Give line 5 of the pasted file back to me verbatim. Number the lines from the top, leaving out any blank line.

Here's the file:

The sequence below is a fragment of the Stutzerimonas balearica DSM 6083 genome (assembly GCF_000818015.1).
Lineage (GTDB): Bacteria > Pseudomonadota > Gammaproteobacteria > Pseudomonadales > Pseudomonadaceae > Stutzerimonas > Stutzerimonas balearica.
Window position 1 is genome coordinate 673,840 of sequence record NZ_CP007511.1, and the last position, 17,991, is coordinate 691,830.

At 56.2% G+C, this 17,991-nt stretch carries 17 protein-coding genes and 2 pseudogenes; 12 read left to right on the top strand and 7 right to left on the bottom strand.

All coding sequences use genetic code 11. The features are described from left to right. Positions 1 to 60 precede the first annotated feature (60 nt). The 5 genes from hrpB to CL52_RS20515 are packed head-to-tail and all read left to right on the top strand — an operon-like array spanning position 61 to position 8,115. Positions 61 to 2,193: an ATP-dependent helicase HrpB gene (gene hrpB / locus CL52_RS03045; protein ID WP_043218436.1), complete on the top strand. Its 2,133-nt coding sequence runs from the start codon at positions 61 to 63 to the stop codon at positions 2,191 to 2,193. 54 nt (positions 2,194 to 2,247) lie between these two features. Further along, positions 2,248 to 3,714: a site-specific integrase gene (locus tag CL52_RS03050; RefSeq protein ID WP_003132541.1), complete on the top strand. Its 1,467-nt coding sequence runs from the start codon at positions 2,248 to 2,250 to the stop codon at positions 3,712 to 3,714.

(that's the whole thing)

All coding sequences use genetic code 11. The features are described from left to right. Positions 1 to 60 precede the first annotated feature (60 nt). The 5 genes from hrpB to CL52_RS20515 are packed head-to-tail and all read left to right on the top strand — an operon-like array spanning position 61 to position 8,115. Positions 61 to 2,193: an ATP-dependent helicase HrpB gene (gene hrpB / locus CL52_RS03045; protein ID WP_043218436.1), complete on the top strand. Its 2,133-nt coding sequence runs from the start codon at positions 61 to 63 to the stop codon at positions 2,191 to 2,193. 54 nt (positions 2,194 to 2,247) lie between these two features. Further along, positions 2,248 to 3,714: a site-specific integrase gene (locus tag CL52_RS03050; RefSeq protein ID WP_003132541.1), complete on the top strand. Its 1,467-nt coding sequence runs from the start codon at positions 2,248 to 2,250 to the stop codon at positions 3,712 to 3,714.